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    Optional stopping and the termination of memory retrieval

    Dougherty, M.R. and Harbison, J.I. and Davelaar, Eddy J. (2014) Optional stopping and the termination of memory retrieval. Current Directions in Psychological Science 23 (5), pp. 332-337. ISSN 0963-7214.

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    Abstract

    Recent years have seen an increased interest in understanding memory-retrieval dynamics and, in particular, what makes a person decide to terminate the memory-search process. We review research that has employed the open-ended retrieval paradigm (Dougherty & Harbison, 2007) and focus on the behavioral regularities it has revealed. The main finding of this research is that people’s memory-search behavior follows a lawful pattern of a convex decreasing relation between exit latency, or the time between the final retrieval and the decision to terminate search, and the number of items retrieved. Theoretical work has converged on a stopping rule that treats the retrieval process as a costly cognitive process that is truncated on the basis of a comparative judgment of perceived relative benefit. Parallels with other search domains are highlighted.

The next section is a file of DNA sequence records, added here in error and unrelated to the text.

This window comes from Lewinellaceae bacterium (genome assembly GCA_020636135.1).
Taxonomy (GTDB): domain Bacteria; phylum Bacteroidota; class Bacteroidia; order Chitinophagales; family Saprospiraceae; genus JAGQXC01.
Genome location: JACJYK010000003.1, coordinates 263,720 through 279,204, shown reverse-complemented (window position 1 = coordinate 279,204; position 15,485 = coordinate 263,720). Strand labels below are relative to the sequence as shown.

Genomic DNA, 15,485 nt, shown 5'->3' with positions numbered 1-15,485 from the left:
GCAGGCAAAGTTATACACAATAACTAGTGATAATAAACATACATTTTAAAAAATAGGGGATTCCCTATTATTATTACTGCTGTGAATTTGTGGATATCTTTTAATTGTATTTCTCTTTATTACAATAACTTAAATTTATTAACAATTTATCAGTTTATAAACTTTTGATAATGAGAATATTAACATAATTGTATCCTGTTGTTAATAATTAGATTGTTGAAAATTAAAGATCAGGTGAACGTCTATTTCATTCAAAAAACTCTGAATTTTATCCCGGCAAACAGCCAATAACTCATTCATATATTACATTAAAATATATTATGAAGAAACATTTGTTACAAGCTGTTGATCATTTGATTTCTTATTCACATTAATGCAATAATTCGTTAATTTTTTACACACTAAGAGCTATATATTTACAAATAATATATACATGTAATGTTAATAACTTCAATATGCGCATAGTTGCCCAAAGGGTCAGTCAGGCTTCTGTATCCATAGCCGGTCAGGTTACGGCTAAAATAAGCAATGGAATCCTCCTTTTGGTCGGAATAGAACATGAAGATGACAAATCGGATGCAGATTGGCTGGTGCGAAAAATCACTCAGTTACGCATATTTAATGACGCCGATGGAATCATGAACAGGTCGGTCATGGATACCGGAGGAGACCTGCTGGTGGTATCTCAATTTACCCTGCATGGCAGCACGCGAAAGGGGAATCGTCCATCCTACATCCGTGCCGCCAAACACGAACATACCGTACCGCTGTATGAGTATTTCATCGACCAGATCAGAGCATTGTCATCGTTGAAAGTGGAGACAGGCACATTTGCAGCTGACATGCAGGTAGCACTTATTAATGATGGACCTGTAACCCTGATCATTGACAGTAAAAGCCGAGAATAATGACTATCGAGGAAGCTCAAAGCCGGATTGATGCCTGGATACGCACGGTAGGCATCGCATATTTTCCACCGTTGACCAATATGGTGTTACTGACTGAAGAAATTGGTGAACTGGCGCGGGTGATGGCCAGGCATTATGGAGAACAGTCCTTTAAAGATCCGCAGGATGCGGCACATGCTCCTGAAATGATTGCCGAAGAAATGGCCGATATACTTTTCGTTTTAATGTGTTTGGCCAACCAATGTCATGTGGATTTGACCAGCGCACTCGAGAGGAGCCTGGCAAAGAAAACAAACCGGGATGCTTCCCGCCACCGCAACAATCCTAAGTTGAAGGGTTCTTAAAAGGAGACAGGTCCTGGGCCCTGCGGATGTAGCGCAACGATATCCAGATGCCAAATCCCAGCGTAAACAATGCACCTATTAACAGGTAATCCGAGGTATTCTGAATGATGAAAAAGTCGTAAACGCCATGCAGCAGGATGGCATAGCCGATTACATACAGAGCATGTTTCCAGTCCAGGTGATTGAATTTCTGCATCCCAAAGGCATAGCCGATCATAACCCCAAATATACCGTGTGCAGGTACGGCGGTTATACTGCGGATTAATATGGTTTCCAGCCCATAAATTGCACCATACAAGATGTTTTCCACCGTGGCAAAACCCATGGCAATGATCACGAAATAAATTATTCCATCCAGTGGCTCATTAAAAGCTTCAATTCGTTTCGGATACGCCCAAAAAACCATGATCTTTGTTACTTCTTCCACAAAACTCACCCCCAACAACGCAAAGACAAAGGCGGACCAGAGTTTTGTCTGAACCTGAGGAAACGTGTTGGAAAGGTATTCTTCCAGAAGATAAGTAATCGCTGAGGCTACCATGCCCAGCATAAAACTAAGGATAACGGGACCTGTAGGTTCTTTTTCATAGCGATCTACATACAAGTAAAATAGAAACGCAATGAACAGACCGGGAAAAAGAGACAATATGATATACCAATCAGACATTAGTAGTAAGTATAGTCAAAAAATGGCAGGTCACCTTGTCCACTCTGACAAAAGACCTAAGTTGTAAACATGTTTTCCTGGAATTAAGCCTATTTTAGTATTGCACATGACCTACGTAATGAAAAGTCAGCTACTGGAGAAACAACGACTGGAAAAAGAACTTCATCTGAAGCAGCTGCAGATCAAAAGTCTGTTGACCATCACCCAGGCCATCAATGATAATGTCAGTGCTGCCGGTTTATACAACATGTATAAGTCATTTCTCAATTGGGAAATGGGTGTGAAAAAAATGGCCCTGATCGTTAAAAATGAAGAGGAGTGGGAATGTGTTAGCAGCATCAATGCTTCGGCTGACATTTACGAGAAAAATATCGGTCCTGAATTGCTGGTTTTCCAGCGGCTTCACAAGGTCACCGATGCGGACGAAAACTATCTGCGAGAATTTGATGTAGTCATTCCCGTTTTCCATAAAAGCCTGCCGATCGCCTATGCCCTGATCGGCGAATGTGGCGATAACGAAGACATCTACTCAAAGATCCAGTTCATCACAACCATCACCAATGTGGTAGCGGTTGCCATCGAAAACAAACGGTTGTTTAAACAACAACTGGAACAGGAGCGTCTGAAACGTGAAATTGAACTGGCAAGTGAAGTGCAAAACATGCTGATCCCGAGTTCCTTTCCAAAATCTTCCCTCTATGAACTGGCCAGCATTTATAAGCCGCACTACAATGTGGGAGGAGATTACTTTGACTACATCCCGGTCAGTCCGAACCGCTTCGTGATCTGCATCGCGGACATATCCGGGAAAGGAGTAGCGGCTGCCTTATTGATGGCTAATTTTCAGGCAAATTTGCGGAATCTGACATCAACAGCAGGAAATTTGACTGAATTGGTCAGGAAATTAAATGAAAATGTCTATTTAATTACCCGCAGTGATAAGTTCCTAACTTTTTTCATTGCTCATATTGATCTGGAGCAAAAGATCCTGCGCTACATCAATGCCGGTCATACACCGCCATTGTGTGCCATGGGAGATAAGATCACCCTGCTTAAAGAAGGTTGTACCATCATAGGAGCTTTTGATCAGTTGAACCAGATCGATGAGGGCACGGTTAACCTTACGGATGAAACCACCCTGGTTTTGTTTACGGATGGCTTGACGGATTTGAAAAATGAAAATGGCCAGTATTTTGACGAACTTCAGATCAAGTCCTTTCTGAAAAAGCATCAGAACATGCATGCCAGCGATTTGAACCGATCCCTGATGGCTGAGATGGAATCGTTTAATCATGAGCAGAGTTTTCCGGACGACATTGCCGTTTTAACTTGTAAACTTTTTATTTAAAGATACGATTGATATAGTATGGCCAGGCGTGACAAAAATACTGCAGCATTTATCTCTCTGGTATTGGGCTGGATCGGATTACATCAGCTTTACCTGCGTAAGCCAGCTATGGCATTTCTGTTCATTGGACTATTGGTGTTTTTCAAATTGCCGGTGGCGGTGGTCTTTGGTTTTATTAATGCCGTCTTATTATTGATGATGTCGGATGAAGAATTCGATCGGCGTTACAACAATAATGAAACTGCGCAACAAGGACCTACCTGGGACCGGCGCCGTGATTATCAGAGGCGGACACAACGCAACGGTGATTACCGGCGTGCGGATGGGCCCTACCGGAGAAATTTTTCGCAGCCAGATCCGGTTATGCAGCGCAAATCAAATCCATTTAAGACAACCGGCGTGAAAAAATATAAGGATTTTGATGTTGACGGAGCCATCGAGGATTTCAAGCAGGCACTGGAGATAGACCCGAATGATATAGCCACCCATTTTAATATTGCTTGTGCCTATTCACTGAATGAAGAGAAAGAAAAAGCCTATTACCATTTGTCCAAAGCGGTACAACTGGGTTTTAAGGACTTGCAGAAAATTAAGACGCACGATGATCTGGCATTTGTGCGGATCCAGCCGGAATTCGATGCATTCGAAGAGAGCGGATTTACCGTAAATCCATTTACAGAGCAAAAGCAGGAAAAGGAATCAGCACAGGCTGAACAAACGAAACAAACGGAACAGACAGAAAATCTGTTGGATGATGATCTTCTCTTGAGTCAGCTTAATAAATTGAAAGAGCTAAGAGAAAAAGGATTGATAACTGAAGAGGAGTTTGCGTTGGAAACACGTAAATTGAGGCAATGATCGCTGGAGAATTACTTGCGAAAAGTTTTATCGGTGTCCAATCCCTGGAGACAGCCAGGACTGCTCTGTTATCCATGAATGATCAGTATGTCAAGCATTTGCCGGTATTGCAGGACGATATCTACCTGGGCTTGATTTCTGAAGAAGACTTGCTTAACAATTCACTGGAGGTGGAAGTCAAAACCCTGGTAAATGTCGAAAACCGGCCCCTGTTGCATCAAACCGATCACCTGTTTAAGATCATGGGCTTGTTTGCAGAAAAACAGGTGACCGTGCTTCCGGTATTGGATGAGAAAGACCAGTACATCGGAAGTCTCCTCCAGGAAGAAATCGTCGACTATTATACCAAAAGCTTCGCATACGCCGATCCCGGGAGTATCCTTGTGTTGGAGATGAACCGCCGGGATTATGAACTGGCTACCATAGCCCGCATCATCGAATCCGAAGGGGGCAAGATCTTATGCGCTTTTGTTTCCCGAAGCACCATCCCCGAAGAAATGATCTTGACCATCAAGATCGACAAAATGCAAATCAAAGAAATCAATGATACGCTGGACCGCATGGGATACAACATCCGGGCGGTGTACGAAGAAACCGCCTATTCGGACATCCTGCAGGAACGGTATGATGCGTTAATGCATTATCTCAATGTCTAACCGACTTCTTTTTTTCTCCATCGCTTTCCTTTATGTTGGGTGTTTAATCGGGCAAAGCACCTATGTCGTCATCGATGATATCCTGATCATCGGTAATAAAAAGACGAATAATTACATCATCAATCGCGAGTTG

Metadata

    Item Type: Article
    Keyword(s) / Subject(s): free recall, search termination, cognitive search, stopping rules
    School: Birkbeck Schools and Departments > School of Science > Psychological Sciences
    Depositing User: Administrator
    Date Deposited: 20 Oct 2014 16:50
    Last Modified: 20 Oct 2014 16:50
    URI: http://eprints.bbk.ac.uk/id/eprint/10757

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